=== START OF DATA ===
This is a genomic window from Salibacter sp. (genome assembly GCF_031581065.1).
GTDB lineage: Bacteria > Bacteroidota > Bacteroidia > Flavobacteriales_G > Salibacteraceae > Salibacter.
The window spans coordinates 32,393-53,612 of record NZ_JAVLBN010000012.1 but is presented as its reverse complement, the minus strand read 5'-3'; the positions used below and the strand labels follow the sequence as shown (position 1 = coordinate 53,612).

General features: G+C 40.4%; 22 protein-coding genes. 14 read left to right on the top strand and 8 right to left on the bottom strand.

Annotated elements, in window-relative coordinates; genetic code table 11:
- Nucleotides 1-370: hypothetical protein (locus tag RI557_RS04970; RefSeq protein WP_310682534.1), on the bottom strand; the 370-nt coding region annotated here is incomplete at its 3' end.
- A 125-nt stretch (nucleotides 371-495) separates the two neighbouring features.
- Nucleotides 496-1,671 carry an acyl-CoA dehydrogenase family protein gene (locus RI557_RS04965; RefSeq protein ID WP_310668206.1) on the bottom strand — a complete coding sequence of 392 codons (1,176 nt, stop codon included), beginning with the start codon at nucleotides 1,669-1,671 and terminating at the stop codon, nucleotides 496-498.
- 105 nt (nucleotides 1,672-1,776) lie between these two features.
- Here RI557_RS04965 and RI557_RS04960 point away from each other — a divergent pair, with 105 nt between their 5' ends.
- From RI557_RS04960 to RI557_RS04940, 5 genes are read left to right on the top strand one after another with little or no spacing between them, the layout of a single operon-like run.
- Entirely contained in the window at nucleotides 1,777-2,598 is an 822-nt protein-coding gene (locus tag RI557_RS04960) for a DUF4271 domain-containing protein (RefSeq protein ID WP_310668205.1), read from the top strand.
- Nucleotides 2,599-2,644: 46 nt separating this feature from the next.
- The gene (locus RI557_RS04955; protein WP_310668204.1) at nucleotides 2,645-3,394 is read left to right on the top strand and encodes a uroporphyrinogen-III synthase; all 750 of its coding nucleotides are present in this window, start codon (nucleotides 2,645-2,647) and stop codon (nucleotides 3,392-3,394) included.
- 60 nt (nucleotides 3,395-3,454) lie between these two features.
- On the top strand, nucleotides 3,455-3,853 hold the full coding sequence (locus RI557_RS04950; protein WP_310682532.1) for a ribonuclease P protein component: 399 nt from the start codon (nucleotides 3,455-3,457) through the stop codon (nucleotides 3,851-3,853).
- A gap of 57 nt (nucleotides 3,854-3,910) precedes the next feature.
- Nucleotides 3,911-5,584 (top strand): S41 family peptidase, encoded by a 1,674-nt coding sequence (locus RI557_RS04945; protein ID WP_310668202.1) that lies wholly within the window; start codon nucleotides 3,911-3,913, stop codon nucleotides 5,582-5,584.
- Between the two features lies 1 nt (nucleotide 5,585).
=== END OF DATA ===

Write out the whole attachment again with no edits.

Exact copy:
This is a genomic window from Salibacter sp. (genome assembly GCF_031581065.1).
GTDB lineage: Bacteria > Bacteroidota > Bacteroidia > Flavobacteriales_G > Salibacteraceae > Salibacter.
The window spans coordinates 32,393-53,612 of record NZ_JAVLBN010000012.1 but is presented as its reverse complement, the minus strand read 5'-3'; the positions used below and the strand labels follow the sequence as shown (position 1 = coordinate 53,612).

General features: G+C 40.4%; 22 protein-coding genes. 14 read left to right on the top strand and 8 right to left on the bottom strand.

Annotated elements, in window-relative coordinates; genetic code table 11:
- Nucleotides 1-370: hypothetical protein (locus tag RI557_RS04970; RefSeq protein WP_310682534.1), on the bottom strand; the 370-nt coding region annotated here is incomplete at its 3' end.
- A 125-nt stretch (nucleotides 371-495) separates the two neighbouring features.
- Nucleotides 496-1,671 carry an acyl-CoA dehydrogenase family protein gene (locus RI557_RS04965; RefSeq protein ID WP_310668206.1) on the bottom strand — a complete coding sequence of 392 codons (1,176 nt, stop codon included), beginning with the start codon at nucleotides 1,669-1,671 and terminating at the stop codon, nucleotides 496-498.
- 105 nt (nucleotides 1,672-1,776) lie between these two features.
- Here RI557_RS04965 and RI557_RS04960 point away from each other — a divergent pair, with 105 nt between their 5' ends.
- From RI557_RS04960 to RI557_RS04940, 5 genes are read left to right on the top strand one after another with little or no spacing between them, the layout of a single operon-like run.
- Entirely contained in the window at nucleotides 1,777-2,598 is an 822-nt protein-coding gene (locus tag RI557_RS04960) for a DUF4271 domain-containing protein (RefSeq protein ID WP_310668205.1), read from the top strand.
- Nucleotides 2,599-2,644: 46 nt separating this feature from the next.
- The gene (locus RI557_RS04955; protein WP_310668204.1) at nucleotides 2,645-3,394 is read left to right on the top strand and encodes a uroporphyrinogen-III synthase; all 750 of its coding nucleotides are present in this window, start codon (nucleotides 2,645-2,647) and stop codon (nucleotides 3,392-3,394) included.
- 60 nt (nucleotides 3,395-3,454) lie between these two features.
- On the top strand, nucleotides 3,455-3,853 hold the full coding sequence (locus RI557_RS04950; protein WP_310682532.1) for a ribonuclease P protein component: 399 nt from the start codon (nucleotides 3,455-3,457) through the stop codon (nucleotides 3,851-3,853).
- A gap of 57 nt (nucleotides 3,854-3,910) precedes the next feature.
- Nucleotides 3,911-5,584 (top strand): S41 family peptidase, encoded by a 1,674-nt coding sequence (locus RI557_RS04945; protein ID WP_310668202.1) that lies wholly within the window; start codon nucleotides 3,911-3,913, stop codon nucleotides 5,582-5,584.
- Between the two features lies 1 nt (nucleotide 5,585).